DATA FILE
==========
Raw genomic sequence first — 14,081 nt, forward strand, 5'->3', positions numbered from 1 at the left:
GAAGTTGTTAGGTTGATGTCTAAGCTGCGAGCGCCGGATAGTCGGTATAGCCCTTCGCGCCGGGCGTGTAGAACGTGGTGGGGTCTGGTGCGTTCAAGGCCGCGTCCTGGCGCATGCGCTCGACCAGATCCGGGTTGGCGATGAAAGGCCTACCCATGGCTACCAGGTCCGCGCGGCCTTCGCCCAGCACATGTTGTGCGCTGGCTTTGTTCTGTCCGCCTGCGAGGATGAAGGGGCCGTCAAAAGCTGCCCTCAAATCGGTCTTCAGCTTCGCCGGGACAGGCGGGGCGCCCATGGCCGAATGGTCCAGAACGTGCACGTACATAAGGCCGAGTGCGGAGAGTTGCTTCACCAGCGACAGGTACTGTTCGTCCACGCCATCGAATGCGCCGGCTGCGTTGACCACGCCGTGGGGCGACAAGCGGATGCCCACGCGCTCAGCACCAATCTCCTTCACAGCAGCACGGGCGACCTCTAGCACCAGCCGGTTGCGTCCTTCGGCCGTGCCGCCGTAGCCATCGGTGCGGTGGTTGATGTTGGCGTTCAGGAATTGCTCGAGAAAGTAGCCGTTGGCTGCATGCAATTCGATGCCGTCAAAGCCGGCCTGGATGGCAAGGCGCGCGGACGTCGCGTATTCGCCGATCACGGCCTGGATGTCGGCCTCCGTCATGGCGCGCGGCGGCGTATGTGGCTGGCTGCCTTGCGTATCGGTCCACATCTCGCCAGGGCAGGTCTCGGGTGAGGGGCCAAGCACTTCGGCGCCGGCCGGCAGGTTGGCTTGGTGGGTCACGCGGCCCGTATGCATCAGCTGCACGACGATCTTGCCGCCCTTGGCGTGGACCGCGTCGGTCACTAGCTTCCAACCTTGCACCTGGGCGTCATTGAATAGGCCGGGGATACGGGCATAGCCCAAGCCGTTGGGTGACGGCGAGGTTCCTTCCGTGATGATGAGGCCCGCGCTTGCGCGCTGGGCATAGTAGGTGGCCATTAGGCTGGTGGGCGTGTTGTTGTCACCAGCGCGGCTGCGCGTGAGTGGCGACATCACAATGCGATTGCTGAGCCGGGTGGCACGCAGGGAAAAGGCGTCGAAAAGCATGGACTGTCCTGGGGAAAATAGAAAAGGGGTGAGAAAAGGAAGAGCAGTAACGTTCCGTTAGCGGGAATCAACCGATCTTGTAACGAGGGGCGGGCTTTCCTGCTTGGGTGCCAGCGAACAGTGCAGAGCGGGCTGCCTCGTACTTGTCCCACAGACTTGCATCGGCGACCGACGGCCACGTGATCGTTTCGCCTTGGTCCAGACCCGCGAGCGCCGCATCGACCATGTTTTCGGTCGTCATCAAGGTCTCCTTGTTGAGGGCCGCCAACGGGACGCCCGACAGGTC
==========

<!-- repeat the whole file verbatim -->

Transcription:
Raw genomic sequence first — 14,081 nt, forward strand, 5'->3', positions numbered from 1 at the left:
GAAGTTGTTAGGTTGATGTCTAAGCTGCGAGCGCCGGATAGTCGGTATAGCCCTTCGCGCCGGGCGTGTAGAACGTGGTGGGGTCTGGTGCGTTCAAGGCCGCGTCCTGGCGCATGCGCTCGACCAGATCCGGGTTGGCGATGAAAGGCCTACCCATGGCTACCAGGTCCGCGCGGCCTTCGCCCAGCACATGTTGTGCGCTGGCTTTGTTCTGTCCGCCTGCGAGGATGAAGGGGCCGTCAAAAGCTGCCCTCAAATCGGTCTTCAGCTTCGCCGGGACAGGCGGGGCGCCCATGGCCGAATGGTCCAGAACGTGCACGTACATAAGGCCGAGTGCGGAGAGTTGCTTCACCAGCGACAGGTACTGTTCGTCCACGCCATCGAATGCGCCGGCTGCGTTGACCACGCCGTGGGGCGACAAGCGGATGCCCACGCGCTCAGCACCAATCTCCTTCACAGCAGCACGGGCGACCTCTAGCACCAGCCGGTTGCGTCCTTCGGCCGTGCCGCCGTAGCCATCGGTGCGGTGGTTGATGTTGGCGTTCAGGAATTGCTCGAGAAAGTAGCCGTTGGCTGCATGCAATTCGATGCCGTCAAAGCCGGCCTGGATGGCAAGGCGCGCGGACGTCGCGTATTCGCCGATCACGGCCTGGATGTCGGCCTCCGTCATGGCGCGCGGCGGCGTATGTGGCTGGCTGCCTTGCGTATCGGTCCACATCTCGCCAGGGCAGGTCTCGGGTGAGGGGCCAAGCACTTCGGCGCCGGCCGGCAGGTTGGCTTGGTGGGTCACGCGGCCCGTATGCATCAGCTGCACGACGATCTTGCCGCCCTTGGCGTGGACCGCGTCGGTCACTAGCTTCCAACCTTGCACCTGGGCGTCATTGAATAGGCCGGGGATACGGGCATAGCCCAAGCCGTTGGGTGACGGCGAGGTTCCTTCCGTGATGATGAGGCCCGCGCTTGCGCGCTGGGCATAGTAGGTGGCCATTAGGCTGGTGGGCGTGTTGTTGTCACCAGCGCGGCTGCGCGTGAGTGGCGACATCACAATGCGATTGCTGAGCCGGGTGGCACGCAGGGAAAAGGCGTCGAAAAGCATGGACTGTCCTGGGGAAAATAGAAAAGGGGTGAGAAAAGGAAGAGCAGTAACGTTCCGTTAGCGGGAATCAACCGATCTTGTAACGAGGGGCGGGCTTTCCTGCTTGGGTGCCAGCGAACAGTGCAGAGCGGGCTGCCTCGTACTTGTCCCACAGACTTGCATCGGCGACCGACGGCCACGTGATCGTTTCGCCTTGGTCCAGACCCGCGAGCGCCGCATCGACCATGTTTTCGGTCGTCATCAAGGTCTCCTTGTTGAGGGCCGCCAACGGGACGCCCGACAGGTC